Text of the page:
Cement board/ceramic and a lam. question

In applying cement board to the floor in order to install tile, do I need to remove glued down 25 year old Congoleum? It is secure, the wood that it is glued to is secure, so is there any reason why it can't just stay right there? Thanks.
Same question applying to installing click laminate flooring? (not about installing a cement board, but about leaving the congoleum)
Perry
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No need to remove in either case. You do know you need 1 1/4" of subfloor for under tile? (this doesn't include the non structural cement board underlayment). Some vinyl floors are installed over only 3/4" subfloor.

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Everybody is cement-board happy. I don't like using it on floors because it has no tensile strength. Use cementboard on walls. As a professional I use hardibacker on floors due to it's tougher tensile strength and compression strength, and it doesn't expand and contract. It is also highly water resistant.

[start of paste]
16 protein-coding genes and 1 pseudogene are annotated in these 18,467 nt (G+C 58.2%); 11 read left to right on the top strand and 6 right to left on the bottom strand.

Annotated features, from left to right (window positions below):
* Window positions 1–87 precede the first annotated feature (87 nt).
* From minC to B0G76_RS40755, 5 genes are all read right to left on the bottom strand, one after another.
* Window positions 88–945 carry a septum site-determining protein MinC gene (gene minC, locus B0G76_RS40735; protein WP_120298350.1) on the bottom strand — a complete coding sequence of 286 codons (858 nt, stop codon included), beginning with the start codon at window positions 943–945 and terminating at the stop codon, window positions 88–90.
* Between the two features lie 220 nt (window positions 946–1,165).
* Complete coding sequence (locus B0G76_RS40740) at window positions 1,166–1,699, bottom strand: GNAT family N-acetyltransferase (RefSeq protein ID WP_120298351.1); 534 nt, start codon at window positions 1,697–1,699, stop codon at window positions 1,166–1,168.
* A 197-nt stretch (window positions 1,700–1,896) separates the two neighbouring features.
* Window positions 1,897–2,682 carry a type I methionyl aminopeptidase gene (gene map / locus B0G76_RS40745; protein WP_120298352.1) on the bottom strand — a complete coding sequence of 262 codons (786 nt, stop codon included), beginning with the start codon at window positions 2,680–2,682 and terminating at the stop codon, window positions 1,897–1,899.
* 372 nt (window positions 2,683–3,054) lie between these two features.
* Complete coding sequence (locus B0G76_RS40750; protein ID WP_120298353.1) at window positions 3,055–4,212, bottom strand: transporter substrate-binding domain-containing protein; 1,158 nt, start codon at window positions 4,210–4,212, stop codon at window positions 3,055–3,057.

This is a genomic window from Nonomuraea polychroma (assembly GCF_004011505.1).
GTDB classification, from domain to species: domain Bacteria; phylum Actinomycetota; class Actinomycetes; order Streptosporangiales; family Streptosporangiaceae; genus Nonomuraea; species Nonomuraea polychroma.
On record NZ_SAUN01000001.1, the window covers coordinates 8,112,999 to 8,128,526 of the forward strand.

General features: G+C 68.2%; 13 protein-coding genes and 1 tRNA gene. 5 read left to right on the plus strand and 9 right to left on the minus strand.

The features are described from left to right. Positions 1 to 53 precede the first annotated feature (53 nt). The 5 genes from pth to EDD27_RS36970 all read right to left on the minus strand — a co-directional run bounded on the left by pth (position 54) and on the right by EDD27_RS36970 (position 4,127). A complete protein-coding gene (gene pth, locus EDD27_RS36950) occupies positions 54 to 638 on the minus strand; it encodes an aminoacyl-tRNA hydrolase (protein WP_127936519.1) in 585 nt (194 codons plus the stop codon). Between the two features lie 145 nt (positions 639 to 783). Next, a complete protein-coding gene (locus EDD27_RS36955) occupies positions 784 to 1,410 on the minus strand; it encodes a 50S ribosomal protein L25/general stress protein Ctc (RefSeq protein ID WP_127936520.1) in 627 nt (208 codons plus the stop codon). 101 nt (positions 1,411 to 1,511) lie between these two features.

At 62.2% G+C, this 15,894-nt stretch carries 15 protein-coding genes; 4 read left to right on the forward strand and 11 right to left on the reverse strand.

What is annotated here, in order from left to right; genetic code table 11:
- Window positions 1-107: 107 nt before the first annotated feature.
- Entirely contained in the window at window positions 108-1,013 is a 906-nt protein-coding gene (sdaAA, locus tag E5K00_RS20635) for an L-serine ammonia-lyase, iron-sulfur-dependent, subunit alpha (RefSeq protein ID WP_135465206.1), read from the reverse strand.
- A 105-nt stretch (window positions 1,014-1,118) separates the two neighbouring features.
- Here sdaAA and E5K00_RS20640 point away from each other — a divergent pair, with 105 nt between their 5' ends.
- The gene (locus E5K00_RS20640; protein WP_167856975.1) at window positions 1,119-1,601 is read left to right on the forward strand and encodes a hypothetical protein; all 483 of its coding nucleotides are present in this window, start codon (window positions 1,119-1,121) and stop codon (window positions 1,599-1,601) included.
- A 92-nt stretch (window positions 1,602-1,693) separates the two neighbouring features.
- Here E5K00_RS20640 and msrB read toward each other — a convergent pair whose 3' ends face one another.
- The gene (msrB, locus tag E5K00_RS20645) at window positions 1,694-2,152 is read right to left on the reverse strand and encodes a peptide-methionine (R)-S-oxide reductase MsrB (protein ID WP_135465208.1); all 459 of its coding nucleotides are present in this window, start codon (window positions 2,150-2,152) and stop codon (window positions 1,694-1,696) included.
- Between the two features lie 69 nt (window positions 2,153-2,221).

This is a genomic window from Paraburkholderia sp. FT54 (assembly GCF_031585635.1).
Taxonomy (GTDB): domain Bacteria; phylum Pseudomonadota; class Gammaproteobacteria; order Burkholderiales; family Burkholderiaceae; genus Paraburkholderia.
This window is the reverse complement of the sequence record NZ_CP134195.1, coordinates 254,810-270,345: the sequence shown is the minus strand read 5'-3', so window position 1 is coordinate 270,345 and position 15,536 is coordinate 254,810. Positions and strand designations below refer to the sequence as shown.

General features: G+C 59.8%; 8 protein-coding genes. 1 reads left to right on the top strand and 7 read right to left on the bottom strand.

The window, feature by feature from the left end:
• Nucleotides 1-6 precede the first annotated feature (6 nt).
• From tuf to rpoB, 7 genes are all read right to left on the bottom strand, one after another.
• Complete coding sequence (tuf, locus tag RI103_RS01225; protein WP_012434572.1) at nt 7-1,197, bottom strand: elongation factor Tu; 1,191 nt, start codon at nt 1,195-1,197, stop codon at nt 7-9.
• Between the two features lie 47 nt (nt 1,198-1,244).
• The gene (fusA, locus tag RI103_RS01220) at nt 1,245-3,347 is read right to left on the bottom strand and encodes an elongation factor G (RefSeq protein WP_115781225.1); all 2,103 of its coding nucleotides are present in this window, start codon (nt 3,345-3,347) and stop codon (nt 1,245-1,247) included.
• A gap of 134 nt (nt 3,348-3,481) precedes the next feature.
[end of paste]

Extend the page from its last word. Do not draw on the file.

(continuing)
A good alternative for the average DIY homeowner would be exterior-grade (CDX) plywood. A 1/2" layer glued and screwed over a 3/4" existing floor would give the needed 1 1/4" subfloor to receive tile (use exterior grade screws- NOT drywall screws). Exterior-grade plywood can be gone over with multi-purpose thinset* and is the "correct" type of plywood to use for tiling. Look on the back of any brand or type of multi-purpose (polymer modified) thinset, and you'll see "exterior grade plywood" listed as an acceptable surface for it's use. It is also very resistant to moisture. It is what roofers use (in Florida anyway) under roofing. It is also inexpensive, easy to cut and easy for a homeowner to work with.
NOTE: this would only be for interior use, where the temperature and humidity is kept at a relative constant. Plywood will expand and contract in temp. extremes. *Always use the highest quality "flex-set" thinset over plywood.
thetiler
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I've grown so fond of it that I use it on both walls and floors in its various thicknesses depending on thickness need of the job. A pure joy to cut also.
Regards, Ed
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